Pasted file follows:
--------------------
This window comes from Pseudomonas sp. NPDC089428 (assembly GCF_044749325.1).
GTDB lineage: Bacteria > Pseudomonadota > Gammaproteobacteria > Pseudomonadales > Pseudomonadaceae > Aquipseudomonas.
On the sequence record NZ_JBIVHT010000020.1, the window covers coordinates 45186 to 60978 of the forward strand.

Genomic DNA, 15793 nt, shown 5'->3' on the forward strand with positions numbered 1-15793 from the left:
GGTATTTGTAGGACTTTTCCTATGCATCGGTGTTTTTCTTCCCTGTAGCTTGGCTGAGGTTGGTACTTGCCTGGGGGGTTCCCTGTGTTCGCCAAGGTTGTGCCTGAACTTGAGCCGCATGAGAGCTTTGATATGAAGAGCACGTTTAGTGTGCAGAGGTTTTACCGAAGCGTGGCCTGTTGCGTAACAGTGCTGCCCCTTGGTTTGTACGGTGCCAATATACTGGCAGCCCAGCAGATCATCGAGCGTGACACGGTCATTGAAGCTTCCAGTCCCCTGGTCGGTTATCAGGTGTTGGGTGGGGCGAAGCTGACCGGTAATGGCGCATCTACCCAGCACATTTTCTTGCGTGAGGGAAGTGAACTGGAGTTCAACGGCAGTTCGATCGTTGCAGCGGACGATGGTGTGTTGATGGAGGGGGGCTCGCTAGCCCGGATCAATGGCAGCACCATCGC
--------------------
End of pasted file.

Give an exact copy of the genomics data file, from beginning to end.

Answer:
This window comes from Pseudomonas sp. NPDC089428 (assembly GCF_044749325.1).
GTDB lineage: Bacteria > Pseudomonadota > Gammaproteobacteria > Pseudomonadales > Pseudomonadaceae > Aquipseudomonas.
On the sequence record NZ_JBIVHT010000020.1, the window covers coordinates 45186 to 60978 of the forward strand.

Genomic DNA, 15793 nt, shown 5'->3' on the forward strand with positions numbered 1-15793 from the left:
GGTATTTGTAGGACTTTTCCTATGCATCGGTGTTTTTCTTCCCTGTAGCTTGGCTGAGGTTGGTACTTGCCTGGGGGGTTCCCTGTGTTCGCCAAGGTTGTGCCTGAACTTGAGCCGCATGAGAGCTTTGATATGAAGAGCACGTTTAGTGTGCAGAGGTTTTACCGAAGCGTGGCCTGTTGCGTAACAGTGCTGCCCCTTGGTTTGTACGGTGCCAATATACTGGCAGCCCAGCAGATCATCGAGCGTGACACGGTCATTGAAGCTTCCAGTCCCCTGGTCGGTTATCAGGTGTTGGGTGGGGCGAAGCTGACCGGTAATGGCGCATCTACCCAGCACATTTTCTTGCGTGAGGGAAGTGAACTGGAGTTCAACGGCAGTTCGATCGTTGCAGCGGACGATGGTGTGTTGATGGAGGGGGGCTCGCTAGCCCGGATCAATGGCAGCACCATCGC